2009 Canadian e-Learning Conference Program

The Use of Chat Backchannels in the Classroom

Session Title: The Use of Chat Backchannels in the Classroom

Time & Date: 2:00 P.M. – 2:55 P.M., Thursday, June 18, 2009

Location: Rm. 182, Irving K. Barber Learning Centre (IKBLC)

Session Description: The majority of current undergraduate students are digital natives who surround themselves with personal technologies such as laptops and mobile devices, and are offered campus-wide Internet connectivity. Many of these university learners seem to portray a proclivity towards distraction in the classroom, engaging in social networking sites, instant messaging, email and other online activities rather than fully participating in lectures. One possible approach to this issue is to offer students a classroom experience that includes a ‘public’ chat application for backchannel communication. Would this backchannel be conducive to the students’ learning experience, or would it just provide another avenue of distraction? How would students use the chat application? Would students who are less inclined to participate vocally in the lecture be more inclined to have a voice in this multimodal group discussion? Overall, is a public chat backchannel a positive addition to the classroom experience? This research was initiated in order to explore these questions. Over the course of two terms, first-year university students were offered the option of using a chat backchannel in weekly lectures. The chat application was displayed publicly so that real-time contributions to the chat were visible alongside customary presentation materials. Students were observed during these sessions, transcripts of the chat activity were recorded and analysed, and students completed a brief questionnaire focused on their experiences with the chat backchannel. In this paper, we describe student behaviour, possible benefits of a chat backchannel in the classroom, and reflect on student and instructional team experiences.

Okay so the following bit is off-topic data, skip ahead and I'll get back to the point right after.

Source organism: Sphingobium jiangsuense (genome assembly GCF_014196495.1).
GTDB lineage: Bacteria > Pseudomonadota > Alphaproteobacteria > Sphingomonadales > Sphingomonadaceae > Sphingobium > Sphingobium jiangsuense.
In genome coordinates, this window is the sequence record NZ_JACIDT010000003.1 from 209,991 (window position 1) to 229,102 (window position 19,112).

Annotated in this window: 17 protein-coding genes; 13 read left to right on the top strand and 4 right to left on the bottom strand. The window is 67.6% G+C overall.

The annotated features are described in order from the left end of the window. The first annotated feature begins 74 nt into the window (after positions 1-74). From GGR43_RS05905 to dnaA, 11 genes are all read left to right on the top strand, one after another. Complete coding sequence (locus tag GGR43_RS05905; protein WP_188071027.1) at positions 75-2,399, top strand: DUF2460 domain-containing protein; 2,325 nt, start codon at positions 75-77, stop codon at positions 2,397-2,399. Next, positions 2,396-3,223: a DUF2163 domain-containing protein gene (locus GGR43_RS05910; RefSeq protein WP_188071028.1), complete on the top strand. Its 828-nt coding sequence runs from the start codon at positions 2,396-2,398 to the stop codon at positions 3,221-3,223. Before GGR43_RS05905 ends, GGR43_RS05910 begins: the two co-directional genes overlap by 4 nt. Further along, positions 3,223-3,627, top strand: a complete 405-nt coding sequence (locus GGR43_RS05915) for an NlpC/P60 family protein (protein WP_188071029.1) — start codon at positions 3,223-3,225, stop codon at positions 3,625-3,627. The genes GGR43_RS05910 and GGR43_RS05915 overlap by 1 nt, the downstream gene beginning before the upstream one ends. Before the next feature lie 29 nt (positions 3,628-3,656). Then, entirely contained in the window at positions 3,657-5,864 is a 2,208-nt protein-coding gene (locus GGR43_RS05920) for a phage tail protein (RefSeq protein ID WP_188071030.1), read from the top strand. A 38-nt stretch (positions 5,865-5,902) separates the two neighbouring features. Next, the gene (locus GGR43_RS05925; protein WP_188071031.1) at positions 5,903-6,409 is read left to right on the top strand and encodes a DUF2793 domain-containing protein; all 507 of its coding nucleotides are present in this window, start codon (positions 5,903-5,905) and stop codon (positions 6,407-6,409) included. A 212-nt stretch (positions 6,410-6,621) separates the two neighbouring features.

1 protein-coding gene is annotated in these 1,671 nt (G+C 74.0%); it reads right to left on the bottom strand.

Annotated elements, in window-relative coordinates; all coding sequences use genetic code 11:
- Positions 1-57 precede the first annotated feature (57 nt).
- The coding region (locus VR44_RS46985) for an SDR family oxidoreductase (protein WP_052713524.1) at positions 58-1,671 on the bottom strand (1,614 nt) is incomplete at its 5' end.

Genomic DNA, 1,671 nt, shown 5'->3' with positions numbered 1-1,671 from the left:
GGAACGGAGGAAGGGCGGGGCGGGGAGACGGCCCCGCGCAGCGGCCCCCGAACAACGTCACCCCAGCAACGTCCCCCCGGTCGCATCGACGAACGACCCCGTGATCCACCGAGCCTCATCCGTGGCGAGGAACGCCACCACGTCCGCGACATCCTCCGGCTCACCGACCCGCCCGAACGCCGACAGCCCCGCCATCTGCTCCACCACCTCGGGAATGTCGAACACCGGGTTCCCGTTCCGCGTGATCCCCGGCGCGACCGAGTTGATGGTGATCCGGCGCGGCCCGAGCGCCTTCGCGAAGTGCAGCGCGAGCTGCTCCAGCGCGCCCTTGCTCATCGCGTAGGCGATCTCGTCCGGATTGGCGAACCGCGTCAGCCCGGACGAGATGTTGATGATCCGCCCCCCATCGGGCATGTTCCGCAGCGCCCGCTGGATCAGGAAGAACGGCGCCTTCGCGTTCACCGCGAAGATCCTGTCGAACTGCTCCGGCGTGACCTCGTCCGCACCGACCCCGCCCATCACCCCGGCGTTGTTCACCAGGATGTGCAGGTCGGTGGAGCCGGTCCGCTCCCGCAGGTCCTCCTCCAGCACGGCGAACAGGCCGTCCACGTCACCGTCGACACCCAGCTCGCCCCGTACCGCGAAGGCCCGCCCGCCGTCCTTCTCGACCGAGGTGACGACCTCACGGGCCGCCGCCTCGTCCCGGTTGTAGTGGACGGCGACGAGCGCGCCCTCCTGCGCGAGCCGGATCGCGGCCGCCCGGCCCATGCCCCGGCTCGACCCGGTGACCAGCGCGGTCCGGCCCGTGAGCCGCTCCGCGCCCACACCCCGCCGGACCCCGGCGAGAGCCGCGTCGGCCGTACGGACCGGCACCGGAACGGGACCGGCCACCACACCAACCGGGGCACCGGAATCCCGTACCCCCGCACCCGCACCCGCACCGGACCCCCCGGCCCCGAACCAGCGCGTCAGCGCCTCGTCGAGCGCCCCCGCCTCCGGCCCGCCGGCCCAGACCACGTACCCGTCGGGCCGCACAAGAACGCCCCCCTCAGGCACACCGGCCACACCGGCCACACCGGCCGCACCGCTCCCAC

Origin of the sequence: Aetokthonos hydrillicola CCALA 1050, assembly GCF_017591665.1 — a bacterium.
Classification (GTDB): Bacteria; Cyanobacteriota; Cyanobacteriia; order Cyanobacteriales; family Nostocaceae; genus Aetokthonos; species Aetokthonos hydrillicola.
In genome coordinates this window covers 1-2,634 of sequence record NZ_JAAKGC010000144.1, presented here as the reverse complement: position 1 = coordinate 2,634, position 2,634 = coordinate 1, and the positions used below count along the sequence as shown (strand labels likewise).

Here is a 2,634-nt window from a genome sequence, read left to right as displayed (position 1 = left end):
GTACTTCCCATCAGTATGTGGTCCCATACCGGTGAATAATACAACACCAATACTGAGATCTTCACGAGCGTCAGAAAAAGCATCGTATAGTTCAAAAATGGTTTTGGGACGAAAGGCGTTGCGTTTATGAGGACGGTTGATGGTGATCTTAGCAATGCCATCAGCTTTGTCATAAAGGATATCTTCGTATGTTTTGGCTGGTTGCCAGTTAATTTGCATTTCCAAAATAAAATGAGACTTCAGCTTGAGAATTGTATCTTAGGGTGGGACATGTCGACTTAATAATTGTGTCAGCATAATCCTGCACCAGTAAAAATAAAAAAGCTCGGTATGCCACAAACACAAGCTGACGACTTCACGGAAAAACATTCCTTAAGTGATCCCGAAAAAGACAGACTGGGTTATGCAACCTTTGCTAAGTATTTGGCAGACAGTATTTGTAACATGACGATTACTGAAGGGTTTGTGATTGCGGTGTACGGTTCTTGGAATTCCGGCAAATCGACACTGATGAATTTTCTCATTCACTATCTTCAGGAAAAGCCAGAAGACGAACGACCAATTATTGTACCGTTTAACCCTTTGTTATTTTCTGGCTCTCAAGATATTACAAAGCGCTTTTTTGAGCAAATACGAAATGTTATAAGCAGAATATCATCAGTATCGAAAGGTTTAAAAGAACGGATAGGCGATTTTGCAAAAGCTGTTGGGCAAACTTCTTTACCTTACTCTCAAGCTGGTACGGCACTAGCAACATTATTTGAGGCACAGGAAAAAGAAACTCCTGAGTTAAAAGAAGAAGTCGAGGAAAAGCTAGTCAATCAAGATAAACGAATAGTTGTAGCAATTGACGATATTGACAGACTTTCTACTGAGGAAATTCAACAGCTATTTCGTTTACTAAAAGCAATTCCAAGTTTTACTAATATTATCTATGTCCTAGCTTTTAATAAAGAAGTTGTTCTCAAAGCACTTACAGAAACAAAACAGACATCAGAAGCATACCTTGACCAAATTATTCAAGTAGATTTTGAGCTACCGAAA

Conference Stream: Learning & Teaching

Session Format:
Paper Jam

Co-Presenter: Drew Paulin

Co-Presenter Bio: Drew Paulin is a Lecturer at Simon Fraser University. His research centers on leveraging online social environments in the classroom towards the aim of aiding student learning.

Co-Presenter: Janet McCracken

Co-Presenter Bio: Janet McCracken is an Assistant Professor at Simon Fraser University. Her research interests focus on articulating design methodologies for learning.

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